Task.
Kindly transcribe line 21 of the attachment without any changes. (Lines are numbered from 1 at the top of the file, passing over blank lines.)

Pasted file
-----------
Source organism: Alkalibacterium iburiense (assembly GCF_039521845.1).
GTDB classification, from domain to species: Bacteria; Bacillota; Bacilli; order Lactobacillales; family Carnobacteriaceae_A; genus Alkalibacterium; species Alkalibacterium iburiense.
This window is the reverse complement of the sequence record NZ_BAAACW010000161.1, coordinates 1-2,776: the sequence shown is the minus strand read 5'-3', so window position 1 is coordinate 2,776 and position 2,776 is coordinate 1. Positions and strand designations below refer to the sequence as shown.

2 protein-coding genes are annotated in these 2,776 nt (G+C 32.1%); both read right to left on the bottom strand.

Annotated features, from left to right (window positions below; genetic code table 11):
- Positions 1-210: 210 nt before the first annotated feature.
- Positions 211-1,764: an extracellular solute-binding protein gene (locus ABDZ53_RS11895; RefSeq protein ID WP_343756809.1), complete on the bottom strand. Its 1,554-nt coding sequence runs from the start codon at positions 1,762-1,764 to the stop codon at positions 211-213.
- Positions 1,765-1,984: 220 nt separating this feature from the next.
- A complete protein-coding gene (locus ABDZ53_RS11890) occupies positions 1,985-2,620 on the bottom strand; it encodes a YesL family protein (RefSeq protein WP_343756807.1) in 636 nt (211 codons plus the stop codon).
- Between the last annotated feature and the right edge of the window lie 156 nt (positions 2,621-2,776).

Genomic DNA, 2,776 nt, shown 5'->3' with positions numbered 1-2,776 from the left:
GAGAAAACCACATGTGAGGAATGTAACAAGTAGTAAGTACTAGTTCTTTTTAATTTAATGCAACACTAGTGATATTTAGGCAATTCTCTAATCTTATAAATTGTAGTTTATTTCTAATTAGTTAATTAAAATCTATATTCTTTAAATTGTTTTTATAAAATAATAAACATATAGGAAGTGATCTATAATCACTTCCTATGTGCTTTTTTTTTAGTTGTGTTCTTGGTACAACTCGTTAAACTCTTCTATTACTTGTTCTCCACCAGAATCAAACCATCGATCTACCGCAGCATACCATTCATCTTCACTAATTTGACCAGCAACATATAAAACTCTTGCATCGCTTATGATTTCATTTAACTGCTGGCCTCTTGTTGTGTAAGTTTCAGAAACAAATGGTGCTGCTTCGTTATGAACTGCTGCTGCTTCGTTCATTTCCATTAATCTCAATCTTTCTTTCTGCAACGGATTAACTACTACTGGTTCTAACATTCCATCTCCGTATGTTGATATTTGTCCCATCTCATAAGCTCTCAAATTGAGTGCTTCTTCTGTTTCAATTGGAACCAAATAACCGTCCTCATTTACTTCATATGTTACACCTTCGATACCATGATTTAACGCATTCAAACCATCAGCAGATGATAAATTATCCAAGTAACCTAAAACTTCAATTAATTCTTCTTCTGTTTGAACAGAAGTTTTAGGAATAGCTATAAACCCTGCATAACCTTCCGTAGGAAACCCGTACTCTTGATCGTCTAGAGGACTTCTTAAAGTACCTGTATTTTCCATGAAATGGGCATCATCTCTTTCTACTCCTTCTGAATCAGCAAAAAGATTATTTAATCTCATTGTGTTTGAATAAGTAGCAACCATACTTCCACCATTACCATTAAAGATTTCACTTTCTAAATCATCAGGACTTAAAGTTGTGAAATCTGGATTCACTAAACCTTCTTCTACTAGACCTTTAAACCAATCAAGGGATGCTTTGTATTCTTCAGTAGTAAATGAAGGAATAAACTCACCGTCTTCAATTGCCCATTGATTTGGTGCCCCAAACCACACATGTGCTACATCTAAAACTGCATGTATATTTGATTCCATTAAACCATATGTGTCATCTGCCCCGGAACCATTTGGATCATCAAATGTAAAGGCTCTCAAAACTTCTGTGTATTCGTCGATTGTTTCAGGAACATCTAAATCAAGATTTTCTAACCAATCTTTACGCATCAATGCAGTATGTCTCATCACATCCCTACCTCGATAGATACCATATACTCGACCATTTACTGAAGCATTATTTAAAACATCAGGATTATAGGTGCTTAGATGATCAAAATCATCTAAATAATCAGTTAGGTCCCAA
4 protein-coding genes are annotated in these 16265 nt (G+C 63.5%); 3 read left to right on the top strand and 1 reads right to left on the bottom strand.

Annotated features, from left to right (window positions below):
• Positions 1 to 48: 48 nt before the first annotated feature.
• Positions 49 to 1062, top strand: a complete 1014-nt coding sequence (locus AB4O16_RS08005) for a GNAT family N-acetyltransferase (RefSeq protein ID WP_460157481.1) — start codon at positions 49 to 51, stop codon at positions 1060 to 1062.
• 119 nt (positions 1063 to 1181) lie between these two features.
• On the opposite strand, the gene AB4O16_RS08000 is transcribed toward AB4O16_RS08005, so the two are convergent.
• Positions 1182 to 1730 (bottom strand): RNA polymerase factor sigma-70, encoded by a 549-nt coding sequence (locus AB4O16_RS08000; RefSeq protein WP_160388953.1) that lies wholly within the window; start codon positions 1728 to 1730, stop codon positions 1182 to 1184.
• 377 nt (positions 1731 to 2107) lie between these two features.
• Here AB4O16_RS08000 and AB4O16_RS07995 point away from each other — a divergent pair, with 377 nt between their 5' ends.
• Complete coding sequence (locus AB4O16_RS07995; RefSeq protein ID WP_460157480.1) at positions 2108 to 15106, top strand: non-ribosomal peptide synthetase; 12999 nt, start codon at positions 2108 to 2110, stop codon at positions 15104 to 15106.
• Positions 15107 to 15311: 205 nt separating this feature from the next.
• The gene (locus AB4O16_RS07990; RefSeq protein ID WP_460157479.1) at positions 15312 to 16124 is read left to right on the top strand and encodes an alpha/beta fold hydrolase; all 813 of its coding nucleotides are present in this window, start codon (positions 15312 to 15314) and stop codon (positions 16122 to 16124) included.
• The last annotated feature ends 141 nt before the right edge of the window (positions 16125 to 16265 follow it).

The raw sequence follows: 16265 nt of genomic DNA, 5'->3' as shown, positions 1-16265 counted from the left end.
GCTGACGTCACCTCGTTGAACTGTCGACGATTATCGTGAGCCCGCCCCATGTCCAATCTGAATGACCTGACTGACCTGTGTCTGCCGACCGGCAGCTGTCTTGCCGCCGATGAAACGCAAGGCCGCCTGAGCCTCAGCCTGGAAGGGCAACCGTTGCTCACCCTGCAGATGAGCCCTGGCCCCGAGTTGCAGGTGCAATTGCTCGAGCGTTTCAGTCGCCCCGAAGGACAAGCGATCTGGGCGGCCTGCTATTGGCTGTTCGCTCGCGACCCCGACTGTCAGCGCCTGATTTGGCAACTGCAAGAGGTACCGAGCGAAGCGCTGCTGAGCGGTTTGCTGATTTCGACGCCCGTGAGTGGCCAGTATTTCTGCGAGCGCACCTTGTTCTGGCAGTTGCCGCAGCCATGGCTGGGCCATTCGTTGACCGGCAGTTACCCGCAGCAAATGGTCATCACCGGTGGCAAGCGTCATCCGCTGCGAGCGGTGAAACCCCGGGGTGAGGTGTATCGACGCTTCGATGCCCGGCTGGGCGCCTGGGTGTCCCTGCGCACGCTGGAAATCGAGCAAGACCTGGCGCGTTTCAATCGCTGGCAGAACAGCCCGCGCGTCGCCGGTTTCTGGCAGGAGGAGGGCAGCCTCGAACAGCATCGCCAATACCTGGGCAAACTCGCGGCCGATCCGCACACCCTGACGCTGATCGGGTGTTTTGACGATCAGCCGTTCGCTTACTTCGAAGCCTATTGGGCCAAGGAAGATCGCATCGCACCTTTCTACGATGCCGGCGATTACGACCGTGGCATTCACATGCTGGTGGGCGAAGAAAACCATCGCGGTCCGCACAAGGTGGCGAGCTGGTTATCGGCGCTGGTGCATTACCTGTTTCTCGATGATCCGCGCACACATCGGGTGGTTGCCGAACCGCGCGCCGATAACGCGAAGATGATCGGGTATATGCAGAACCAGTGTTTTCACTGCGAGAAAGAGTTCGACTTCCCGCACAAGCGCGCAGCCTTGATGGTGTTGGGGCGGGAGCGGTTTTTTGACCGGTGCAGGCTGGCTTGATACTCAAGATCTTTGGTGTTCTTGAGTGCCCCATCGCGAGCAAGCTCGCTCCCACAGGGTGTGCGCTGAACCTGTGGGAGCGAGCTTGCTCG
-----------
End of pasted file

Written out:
• Here AB4O16_RS08000 and AB4O16_RS07995 point away from each other — a divergent pair, with 377 nt between their 5' ends.